TL;DR refers to the language selector checklist
In my experience, when asked to change a country or language, a vast majority of users will immediately head to the header of the page first, and if they can’t find it there, they’ll jump all the way to the bottom of the page and scout the footer next.
I find this rule true in my experience:
We can’t confidently infer users’ preferences without asking them first.
While polite nudging is reasonable, automatic redirects are not.
As a rule of thumb: let the user choose between language, country and currency.
For example, if you want to purchase sneakers on Adidas from Germany but deliver them to your friend in Poland, you need to be able to make sense of the Polish language when checking out.
Moneses shows two tabs in the right upper corner of the header. Users can switch between language and country, defining preferences for each separately. [...] We can allow users to customize further parts of the UI, from currency and auto-translation to units of measurement and date formatting.
- shipping location
- preferred currency
- units of measure
- time/date formatting
- time zones preferences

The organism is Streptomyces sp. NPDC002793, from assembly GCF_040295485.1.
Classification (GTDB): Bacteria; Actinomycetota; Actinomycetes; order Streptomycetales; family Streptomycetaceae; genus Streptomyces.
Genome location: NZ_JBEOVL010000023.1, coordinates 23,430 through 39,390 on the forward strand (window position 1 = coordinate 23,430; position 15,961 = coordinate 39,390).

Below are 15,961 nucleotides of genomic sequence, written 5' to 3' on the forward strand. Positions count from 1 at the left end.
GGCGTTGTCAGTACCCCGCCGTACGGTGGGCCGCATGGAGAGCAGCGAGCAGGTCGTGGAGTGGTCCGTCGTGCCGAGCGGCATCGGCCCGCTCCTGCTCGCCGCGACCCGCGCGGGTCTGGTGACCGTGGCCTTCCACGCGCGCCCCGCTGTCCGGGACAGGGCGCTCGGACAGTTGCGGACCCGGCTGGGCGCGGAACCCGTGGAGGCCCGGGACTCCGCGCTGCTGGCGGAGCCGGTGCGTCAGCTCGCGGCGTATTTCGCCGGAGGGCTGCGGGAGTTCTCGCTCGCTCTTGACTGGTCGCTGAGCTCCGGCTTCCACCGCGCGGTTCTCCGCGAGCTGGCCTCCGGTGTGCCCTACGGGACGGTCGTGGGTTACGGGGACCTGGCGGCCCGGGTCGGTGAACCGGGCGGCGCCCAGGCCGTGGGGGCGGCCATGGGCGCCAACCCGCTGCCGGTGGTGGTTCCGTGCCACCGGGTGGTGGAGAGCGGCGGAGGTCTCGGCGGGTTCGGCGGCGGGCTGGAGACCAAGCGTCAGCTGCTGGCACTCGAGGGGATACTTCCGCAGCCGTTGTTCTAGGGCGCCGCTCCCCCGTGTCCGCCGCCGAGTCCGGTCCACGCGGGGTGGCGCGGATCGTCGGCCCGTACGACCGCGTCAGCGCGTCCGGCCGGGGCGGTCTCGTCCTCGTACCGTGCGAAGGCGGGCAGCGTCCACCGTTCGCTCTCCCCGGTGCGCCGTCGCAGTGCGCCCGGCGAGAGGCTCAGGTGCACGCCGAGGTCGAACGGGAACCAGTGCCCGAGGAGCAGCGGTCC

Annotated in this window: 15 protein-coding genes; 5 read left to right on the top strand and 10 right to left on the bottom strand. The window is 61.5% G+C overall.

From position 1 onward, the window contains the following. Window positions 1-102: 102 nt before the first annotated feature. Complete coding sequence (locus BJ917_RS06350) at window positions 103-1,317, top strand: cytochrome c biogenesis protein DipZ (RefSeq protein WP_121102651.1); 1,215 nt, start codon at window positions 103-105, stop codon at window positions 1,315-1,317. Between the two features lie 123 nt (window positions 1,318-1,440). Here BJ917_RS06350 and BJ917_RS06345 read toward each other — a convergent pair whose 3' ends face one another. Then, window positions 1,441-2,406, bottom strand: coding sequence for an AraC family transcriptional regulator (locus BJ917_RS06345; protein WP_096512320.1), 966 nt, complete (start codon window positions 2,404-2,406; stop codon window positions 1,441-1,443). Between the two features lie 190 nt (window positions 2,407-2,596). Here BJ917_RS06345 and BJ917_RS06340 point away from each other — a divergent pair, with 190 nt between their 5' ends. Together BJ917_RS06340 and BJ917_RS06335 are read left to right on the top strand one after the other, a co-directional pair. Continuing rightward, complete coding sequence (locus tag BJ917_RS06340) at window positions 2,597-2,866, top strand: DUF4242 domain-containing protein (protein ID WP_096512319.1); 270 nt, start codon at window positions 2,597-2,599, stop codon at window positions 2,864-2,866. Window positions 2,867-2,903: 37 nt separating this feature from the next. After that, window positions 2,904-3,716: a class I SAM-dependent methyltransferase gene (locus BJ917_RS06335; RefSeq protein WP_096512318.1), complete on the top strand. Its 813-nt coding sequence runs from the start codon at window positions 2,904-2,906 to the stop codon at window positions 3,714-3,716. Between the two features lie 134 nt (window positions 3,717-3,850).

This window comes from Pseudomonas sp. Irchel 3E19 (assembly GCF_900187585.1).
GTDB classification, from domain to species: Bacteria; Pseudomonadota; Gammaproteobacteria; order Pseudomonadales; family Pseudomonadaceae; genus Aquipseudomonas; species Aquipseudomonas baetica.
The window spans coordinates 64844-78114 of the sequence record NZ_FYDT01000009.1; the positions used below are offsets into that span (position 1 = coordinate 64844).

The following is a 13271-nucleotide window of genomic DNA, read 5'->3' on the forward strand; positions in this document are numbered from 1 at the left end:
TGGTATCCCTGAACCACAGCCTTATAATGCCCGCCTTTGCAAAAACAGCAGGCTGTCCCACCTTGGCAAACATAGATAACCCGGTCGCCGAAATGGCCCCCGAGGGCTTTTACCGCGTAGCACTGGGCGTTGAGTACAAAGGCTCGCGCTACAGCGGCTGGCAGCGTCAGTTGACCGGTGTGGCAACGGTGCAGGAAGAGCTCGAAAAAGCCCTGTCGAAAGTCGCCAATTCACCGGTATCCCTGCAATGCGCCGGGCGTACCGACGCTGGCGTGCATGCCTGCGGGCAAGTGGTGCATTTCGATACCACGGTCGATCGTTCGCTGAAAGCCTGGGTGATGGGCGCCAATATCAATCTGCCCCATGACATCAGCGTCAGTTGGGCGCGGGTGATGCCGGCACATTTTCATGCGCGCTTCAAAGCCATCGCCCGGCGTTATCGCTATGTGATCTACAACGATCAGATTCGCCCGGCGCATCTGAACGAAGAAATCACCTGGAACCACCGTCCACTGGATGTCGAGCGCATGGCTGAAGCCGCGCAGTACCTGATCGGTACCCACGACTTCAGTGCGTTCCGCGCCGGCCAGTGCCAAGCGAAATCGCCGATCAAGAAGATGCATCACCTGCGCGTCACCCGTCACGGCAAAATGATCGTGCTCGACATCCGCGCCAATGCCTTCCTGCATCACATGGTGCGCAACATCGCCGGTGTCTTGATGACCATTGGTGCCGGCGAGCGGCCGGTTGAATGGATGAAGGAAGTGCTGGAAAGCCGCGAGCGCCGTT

- level of experience
Modal windows are often dismissed. So, In the mock-up above [with a modal on the bottom right], the important content isn’t blocked by the modal.
- display most languages/countries in their local format . It avoids the assumption that the user needs to understand English.
- breaking options down by tabs, either horizontal or vertical ones
- provide users with poignant autocomplete suggestions. But Sometimes the fine-tuning of making autocomplete work for many different languages might be an effort way too underestimated and way too time-consuming.
- Use the globe or translate flags to indicate the choice of locales
On Atlassian, if the user with a different browser language preference enters the site, it suggests changing the language at the very top of the page, with a globe icon appearing there, too.